Flow and Deliberate Practice are rather popular concepts these days. This shouldn’t be surprising, as everyone wants to be fulfilled in their work and play, and many people want to become an expert in some domain. However, proponents of each approach appear to be in conflict a lot of the time. On top of that, some people think they are the same thing! I believe that they are separate but compatible: two aspects of the same consistent model.
In an email thread among alumni of CFAR’s rationality workshops, one member commented with a few paragraphs to this effect:
What good SNS* looks like is being in a Flow state. A Flow state is a state in which you are intensely pushing yourself, to the limits of your abilities, toward a goal you are intrinsically motivated to pursue, and receiving frequent and immediate feedback on your progress.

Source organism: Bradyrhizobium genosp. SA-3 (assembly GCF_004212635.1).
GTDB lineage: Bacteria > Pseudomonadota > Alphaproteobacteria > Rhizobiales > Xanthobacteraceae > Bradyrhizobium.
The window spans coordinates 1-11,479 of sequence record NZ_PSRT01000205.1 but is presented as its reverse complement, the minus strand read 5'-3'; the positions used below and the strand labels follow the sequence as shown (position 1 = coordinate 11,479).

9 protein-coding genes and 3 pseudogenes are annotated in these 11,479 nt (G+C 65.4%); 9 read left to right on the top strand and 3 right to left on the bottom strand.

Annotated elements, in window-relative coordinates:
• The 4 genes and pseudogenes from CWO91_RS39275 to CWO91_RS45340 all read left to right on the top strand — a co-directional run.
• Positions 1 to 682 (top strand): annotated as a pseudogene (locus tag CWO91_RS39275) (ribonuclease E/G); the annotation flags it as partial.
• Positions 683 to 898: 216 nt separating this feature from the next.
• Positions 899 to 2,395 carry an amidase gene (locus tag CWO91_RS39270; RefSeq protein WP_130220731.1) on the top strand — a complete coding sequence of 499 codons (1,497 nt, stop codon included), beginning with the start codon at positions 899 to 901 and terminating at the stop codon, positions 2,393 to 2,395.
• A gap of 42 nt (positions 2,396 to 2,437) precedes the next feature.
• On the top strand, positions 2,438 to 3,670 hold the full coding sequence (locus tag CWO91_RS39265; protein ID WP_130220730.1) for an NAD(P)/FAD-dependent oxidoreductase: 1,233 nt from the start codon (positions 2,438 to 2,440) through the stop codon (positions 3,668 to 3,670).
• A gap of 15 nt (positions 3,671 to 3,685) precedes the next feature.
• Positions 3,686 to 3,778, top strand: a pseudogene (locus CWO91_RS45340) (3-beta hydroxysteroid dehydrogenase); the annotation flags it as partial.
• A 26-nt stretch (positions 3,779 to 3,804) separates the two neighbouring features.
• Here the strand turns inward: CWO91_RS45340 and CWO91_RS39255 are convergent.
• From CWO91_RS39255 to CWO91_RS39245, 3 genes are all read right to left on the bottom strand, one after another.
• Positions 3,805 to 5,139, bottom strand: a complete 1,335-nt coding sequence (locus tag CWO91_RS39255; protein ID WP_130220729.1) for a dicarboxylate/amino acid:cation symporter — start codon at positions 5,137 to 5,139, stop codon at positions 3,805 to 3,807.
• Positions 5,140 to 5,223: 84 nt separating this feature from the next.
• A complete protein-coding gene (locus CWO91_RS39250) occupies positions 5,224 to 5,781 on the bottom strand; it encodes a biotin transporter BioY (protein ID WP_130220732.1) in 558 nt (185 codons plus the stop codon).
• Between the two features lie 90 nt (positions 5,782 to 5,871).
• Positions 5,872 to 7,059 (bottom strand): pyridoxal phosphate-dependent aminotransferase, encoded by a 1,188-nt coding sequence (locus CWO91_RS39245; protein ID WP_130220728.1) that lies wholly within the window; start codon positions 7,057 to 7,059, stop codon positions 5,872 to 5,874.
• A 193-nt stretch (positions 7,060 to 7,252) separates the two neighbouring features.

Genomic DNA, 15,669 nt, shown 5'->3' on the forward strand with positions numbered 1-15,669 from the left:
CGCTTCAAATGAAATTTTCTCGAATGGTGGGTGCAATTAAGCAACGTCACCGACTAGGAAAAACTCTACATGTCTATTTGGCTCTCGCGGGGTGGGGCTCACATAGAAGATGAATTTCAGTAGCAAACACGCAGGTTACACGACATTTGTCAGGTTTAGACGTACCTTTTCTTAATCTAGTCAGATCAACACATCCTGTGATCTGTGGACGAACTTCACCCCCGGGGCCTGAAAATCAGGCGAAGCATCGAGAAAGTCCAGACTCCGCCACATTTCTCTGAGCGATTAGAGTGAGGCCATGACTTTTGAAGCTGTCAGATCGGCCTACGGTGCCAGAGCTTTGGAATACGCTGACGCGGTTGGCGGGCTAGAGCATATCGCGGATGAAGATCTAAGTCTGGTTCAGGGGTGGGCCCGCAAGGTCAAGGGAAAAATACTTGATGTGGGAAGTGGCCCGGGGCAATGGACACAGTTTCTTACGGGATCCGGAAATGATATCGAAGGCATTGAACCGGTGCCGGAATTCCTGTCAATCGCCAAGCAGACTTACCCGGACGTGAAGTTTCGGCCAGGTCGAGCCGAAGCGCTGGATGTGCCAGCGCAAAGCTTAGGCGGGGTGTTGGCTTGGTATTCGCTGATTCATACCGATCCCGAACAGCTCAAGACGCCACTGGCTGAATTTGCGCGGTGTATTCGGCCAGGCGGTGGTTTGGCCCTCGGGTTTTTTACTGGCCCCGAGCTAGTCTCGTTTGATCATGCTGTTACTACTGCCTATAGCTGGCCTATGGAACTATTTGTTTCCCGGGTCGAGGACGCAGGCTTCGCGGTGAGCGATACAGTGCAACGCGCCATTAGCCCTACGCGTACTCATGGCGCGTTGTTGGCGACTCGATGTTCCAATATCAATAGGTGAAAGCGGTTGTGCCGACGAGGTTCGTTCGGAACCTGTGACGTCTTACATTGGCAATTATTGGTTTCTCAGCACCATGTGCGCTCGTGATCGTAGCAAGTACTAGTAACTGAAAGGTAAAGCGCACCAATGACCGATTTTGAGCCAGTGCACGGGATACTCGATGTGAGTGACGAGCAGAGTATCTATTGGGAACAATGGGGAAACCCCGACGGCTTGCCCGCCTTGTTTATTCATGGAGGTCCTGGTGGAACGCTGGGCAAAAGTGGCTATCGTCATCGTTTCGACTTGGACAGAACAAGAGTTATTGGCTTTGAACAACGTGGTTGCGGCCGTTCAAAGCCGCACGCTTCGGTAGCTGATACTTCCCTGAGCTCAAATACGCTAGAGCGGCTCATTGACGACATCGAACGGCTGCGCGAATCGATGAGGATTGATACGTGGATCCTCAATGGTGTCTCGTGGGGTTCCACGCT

*SNS: for a relevant discussion of the Sympathetic Nervous System, see my earlier post on Againstness Training from a few months ago.
I responded with
I do agree that good SNS looks like what’s described here. At the very least, anything that feels “intense” is almost certainly SNS, and this state you describe is clearly good.
However, I don’t believe this is flow. I think the term you’re looking for is deliberate practice. The turbocharging class/concept [taught by CFAR] is basically a framework for turning anything into deliberate practice.
A fascinating look into a very fundamental part of the psychology of happiness and life satisfaction.
What this exchange reveals, however, is the ambiguity in the word “flow”. When Mihaly Csikszentmihalyi did his original research, the state of balance people were finding during their work was overwhelmingly described by them as “flow”, implying that that is a good word to use for this experience of balance between skill and challenge. It appears, though, that there are false positives: experiences that are not what Csikszentmihalyi calls “flow” but which other people intuitively do. This, I believe, is a key source of the confusion around deliberate practice. The satisfying nature of it and the sense of growth evoke a feeling of flowing in some people.